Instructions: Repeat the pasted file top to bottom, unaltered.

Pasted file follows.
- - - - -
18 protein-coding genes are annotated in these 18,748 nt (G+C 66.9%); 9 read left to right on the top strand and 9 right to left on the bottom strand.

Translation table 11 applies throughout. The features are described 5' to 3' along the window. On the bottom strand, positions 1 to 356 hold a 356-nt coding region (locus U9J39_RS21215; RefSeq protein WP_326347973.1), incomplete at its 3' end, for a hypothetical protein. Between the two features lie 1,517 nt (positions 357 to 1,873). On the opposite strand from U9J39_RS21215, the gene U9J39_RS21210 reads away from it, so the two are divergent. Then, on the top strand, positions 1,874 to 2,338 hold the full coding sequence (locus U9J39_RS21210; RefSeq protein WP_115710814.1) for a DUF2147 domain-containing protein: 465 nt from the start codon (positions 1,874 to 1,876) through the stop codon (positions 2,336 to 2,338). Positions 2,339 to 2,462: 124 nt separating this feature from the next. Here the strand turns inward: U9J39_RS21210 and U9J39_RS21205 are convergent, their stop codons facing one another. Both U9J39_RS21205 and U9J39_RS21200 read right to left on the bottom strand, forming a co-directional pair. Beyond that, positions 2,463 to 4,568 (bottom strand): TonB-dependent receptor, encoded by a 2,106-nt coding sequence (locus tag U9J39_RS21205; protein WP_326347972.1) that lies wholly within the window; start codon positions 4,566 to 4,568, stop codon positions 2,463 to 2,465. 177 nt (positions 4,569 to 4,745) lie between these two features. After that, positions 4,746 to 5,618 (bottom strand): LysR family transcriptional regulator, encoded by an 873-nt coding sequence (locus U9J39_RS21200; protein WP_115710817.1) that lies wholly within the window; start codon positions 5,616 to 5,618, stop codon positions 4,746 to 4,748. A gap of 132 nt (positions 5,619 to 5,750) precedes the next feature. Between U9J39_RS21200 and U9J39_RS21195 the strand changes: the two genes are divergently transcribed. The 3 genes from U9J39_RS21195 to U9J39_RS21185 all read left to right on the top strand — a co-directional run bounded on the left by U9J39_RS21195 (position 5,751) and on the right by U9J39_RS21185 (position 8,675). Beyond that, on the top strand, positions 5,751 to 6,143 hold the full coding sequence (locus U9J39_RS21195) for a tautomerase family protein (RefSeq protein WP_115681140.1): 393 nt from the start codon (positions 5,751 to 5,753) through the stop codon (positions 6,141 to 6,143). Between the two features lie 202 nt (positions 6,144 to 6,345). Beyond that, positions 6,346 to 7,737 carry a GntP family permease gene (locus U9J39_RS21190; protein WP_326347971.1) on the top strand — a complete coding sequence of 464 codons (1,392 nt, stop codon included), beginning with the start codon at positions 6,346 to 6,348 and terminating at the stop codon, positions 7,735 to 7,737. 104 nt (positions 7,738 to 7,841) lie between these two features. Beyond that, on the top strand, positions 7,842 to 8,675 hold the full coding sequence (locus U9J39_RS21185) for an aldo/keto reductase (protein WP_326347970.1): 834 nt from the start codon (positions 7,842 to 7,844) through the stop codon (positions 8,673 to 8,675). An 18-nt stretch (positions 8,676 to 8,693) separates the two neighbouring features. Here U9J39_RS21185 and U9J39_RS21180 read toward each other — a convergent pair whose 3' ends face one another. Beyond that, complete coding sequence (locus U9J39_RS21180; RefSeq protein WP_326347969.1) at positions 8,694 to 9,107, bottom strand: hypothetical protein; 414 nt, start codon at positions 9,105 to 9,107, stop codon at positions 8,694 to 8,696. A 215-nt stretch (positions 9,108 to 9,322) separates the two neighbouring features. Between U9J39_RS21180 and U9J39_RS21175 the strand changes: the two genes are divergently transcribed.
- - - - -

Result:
18 protein-coding genes are annotated in these 18,748 nt (G+C 66.9%); 9 read left to right on the top strand and 9 right to left on the bottom strand.

Translation table 11 applies throughout. The features are described 5' to 3' along the window. On the bottom strand, positions 1 to 356 hold a 356-nt coding region (locus U9J39_RS21215; RefSeq protein WP_326347973.1), incomplete at its 3' end, for a hypothetical protein. Between the two features lie 1,517 nt (positions 357 to 1,873). On the opposite strand from U9J39_RS21215, the gene U9J39_RS21210 reads away from it, so the two are divergent. Then, on the top strand, positions 1,874 to 2,338 hold the full coding sequence (locus U9J39_RS21210; RefSeq protein WP_115710814.1) for a DUF2147 domain-containing protein: 465 nt from the start codon (positions 1,874 to 1,876) through the stop codon (positions 2,336 to 2,338). Positions 2,339 to 2,462: 124 nt separating this feature from the next. Here the strand turns inward: U9J39_RS21210 and U9J39_RS21205 are convergent, their stop codons facing one another. Both U9J39_RS21205 and U9J39_RS21200 read right to left on the bottom strand, forming a co-directional pair. Beyond that, positions 2,463 to 4,568 (bottom strand): TonB-dependent receptor, encoded by a 2,106-nt coding sequence (locus tag U9J39_RS21205; protein WP_326347972.1) that lies wholly within the window; start codon positions 4,566 to 4,568, stop codon positions 2,463 to 2,465. 177 nt (positions 4,569 to 4,745) lie between these two features. After that, positions 4,746 to 5,618 (bottom strand): LysR family transcriptional regulator, encoded by an 873-nt coding sequence (locus U9J39_RS21200; protein WP_115710817.1) that lies wholly within the window; start codon positions 5,616 to 5,618, stop codon positions 4,746 to 4,748. A gap of 132 nt (positions 5,619 to 5,750) precedes the next feature. Between U9J39_RS21200 and U9J39_RS21195 the strand changes: the two genes are divergently transcribed. The 3 genes from U9J39_RS21195 to U9J39_RS21185 all read left to right on the top strand — a co-directional run bounded on the left by U9J39_RS21195 (position 5,751) and on the right by U9J39_RS21185 (position 8,675). Beyond that, on the top strand, positions 5,751 to 6,143 hold the full coding sequence (locus U9J39_RS21195) for a tautomerase family protein (RefSeq protein WP_115681140.1): 393 nt from the start codon (positions 5,751 to 5,753) through the stop codon (positions 6,141 to 6,143). Between the two features lie 202 nt (positions 6,144 to 6,345). Beyond that, positions 6,346 to 7,737 carry a GntP family permease gene (locus U9J39_RS21190; protein WP_326347971.1) on the top strand — a complete coding sequence of 464 codons (1,392 nt, stop codon included), beginning with the start codon at positions 6,346 to 6,348 and terminating at the stop codon, positions 7,735 to 7,737. 104 nt (positions 7,738 to 7,841) lie between these two features. Beyond that, on the top strand, positions 7,842 to 8,675 hold the full coding sequence (locus U9J39_RS21185) for an aldo/keto reductase (protein WP_326347970.1): 834 nt from the start codon (positions 7,842 to 7,844) through the stop codon (positions 8,673 to 8,675). An 18-nt stretch (positions 8,676 to 8,693) separates the two neighbouring features. Here U9J39_RS21185 and U9J39_RS21180 read toward each other — a convergent pair whose 3' ends face one another. Beyond that, complete coding sequence (locus U9J39_RS21180; RefSeq protein WP_326347969.1) at positions 8,694 to 9,107, bottom strand: hypothetical protein; 414 nt, start codon at positions 9,105 to 9,107, stop codon at positions 8,694 to 8,696. A 215-nt stretch (positions 9,108 to 9,322) separates the two neighbouring features. Between U9J39_RS21180 and U9J39_RS21175 the strand changes: the two genes are divergently transcribed.